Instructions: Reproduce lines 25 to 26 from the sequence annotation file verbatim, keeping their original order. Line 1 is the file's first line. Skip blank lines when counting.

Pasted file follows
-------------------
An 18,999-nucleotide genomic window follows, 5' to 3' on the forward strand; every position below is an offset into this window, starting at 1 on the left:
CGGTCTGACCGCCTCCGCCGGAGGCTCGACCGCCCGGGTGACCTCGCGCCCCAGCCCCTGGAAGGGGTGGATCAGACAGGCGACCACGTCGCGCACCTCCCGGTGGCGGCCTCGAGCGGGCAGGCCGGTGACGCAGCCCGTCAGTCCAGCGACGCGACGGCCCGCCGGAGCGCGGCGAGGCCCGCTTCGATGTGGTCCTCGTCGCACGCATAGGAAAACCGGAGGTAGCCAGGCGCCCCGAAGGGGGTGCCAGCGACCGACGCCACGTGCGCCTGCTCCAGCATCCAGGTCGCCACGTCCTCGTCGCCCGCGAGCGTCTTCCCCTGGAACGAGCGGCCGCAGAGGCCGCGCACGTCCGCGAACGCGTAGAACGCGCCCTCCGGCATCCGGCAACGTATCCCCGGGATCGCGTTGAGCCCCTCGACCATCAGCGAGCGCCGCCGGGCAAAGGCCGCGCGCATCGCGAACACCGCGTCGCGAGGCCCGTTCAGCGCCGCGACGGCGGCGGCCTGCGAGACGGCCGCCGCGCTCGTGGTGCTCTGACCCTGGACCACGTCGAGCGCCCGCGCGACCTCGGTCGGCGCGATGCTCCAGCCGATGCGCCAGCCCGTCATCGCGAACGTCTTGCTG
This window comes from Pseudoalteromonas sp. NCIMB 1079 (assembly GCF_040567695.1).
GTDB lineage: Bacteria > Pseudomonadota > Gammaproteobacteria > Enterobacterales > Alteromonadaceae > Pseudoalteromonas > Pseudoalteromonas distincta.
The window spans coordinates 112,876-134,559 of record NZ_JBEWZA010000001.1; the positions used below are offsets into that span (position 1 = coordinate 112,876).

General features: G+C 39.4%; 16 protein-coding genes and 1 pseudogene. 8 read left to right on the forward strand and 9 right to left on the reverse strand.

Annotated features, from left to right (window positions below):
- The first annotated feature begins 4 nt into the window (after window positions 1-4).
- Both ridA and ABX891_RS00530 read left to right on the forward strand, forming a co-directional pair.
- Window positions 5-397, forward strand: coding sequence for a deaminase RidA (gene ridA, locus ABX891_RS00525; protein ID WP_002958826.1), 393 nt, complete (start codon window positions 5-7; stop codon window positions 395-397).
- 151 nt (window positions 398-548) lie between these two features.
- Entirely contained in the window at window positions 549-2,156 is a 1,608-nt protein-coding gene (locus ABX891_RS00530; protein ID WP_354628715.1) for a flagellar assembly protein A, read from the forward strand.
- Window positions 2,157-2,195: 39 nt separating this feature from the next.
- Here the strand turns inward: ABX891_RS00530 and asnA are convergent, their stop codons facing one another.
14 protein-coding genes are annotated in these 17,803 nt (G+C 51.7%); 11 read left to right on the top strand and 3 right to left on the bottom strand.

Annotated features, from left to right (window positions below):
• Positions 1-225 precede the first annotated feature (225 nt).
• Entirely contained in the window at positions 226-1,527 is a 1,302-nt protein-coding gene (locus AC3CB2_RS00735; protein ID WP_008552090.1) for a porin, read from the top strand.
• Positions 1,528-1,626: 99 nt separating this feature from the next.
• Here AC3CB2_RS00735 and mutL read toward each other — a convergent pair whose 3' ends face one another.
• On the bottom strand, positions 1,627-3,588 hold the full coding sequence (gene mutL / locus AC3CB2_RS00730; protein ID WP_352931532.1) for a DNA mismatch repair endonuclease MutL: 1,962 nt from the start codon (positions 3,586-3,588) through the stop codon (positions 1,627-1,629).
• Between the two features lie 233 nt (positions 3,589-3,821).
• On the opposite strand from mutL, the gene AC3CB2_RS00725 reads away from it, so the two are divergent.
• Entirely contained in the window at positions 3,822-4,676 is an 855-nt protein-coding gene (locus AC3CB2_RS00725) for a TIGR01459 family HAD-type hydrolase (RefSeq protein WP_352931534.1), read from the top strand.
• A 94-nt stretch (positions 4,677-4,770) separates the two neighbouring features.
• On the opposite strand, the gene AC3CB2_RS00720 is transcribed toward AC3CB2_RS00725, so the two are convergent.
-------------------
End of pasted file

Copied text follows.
• A 94-nt stretch (positions 4,677-4,770) separates the two neighbouring features.
• On the opposite strand, the gene AC3CB2_RS00720 is transcribed toward AC3CB2_RS00725, so the two are convergent.